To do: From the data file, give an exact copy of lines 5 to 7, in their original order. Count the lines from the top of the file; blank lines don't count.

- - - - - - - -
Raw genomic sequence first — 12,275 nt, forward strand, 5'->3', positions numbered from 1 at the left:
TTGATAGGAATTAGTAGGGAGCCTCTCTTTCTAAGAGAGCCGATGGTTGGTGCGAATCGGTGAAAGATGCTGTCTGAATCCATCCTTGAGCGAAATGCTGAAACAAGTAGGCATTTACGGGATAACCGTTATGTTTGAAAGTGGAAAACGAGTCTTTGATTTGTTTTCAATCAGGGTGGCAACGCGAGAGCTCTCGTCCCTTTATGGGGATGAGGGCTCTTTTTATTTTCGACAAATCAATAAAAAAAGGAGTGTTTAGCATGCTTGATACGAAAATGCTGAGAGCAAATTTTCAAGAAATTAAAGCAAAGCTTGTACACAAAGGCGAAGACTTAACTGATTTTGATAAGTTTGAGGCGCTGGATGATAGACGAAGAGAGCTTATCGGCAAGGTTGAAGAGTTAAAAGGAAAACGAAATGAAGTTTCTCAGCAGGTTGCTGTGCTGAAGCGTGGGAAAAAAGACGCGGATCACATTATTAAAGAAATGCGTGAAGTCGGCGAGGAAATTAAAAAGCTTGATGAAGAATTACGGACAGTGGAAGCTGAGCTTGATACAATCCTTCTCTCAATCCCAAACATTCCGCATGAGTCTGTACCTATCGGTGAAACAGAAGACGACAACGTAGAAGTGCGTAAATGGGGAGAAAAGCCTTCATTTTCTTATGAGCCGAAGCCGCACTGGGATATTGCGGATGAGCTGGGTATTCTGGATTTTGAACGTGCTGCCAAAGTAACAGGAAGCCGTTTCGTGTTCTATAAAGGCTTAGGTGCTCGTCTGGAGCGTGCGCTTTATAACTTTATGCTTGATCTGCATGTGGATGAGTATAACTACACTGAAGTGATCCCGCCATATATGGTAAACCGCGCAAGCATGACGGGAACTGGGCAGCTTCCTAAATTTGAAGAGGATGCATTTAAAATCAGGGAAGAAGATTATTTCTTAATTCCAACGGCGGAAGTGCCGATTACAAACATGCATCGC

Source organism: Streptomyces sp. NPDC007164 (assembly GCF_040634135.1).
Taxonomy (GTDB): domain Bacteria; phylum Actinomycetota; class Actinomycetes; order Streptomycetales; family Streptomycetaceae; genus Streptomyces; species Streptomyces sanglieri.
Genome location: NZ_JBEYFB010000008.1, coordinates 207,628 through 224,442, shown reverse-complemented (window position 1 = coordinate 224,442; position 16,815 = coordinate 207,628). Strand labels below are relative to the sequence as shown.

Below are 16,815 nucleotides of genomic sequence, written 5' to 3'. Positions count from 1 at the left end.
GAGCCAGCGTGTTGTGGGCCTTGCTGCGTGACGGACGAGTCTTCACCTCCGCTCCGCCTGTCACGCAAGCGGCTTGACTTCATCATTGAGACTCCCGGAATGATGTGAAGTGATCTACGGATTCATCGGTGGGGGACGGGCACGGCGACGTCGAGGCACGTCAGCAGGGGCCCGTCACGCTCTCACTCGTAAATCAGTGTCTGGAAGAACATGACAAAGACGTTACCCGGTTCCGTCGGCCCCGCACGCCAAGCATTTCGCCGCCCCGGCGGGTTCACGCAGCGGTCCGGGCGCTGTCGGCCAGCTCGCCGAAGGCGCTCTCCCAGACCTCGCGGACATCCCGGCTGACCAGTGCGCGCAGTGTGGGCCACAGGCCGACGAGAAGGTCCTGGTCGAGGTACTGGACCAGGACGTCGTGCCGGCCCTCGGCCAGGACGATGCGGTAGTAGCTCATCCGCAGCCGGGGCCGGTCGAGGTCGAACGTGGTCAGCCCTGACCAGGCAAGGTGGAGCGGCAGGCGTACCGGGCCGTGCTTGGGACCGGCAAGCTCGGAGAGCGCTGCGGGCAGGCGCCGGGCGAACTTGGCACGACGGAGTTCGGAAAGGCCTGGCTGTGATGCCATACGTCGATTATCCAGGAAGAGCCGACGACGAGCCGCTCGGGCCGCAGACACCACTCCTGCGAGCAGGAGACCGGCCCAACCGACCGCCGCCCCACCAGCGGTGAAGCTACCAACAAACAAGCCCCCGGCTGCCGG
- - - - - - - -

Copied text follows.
Genome location: NZ_JBEYFB010000008.1, coordinates 207,628 through 224,442, shown reverse-complemented (window position 1 = coordinate 224,442; position 16,815 = coordinate 207,628). Strand labels below are relative to the sequence as shown.

Below are 16,815 nucleotides of genomic sequence, written 5' to 3'. Positions count from 1 at the left end.
GAGCCAGCGTGTTGTGGGCCTTGCTGCGTGACGGACGAGTCTTCACCTCCGCTCCGCCTGTCACGCAAGCGGCTTGACTTCATCATTGAGACTCCCGGAATGATGTGAAGTGATCTACGGATTCATCGGTGGGGGACGGGCACGGCGACGTCGAGGCACGTCAGCAGGGGCCCGTCACGCTCTCACTCGTAAATCAGTGTCTGGAAGAACATGACAAAGACGTTACCCGGTTCCGTCGGCCCCGCACGCCAAGCATTTCGCCGCCCCGGCGGGTTCACGCAGCGGTCCGGGCGCTGTCGGCCAGCTCGCCGAAGGCGCTCTCCCAGACCTCGCGGACATCCCGGCTGACCAGTGCGCGCAGTGTGGGCCACAGGCCGACGAGAAGGTCCTGGTCGAGGTACTGGACCAGGACGTCGTGCCGGCCCTCGGCCAGGACGATGCGGTAGTAGCTCATCCGCAGCCGGGGCCGGTCGAGGTCGAACGTGGTCAGCCCTGACCAGGCAAGGTGGAGCGGCAGGCGTACCGGGCCGTGCTTGGGACCGGCAAGCTCGGAGAGCGCTGCGGGCAGGCGCCGGGCGAACTTGGCACGACGGAGTTCGGAAAGGCCTGGCTGTGATGCCATACGTCGATTATCCAGGAAGAGCCGACGACGAGCCGCTCGGGCCGCAGACACCACTCCTGCGAGCAGGAGACCGGCCCAACCGACCGCCGCCCCACCAGCGGTGAAGCTACCAACAAACAAGCCCCCGGCTGCCGG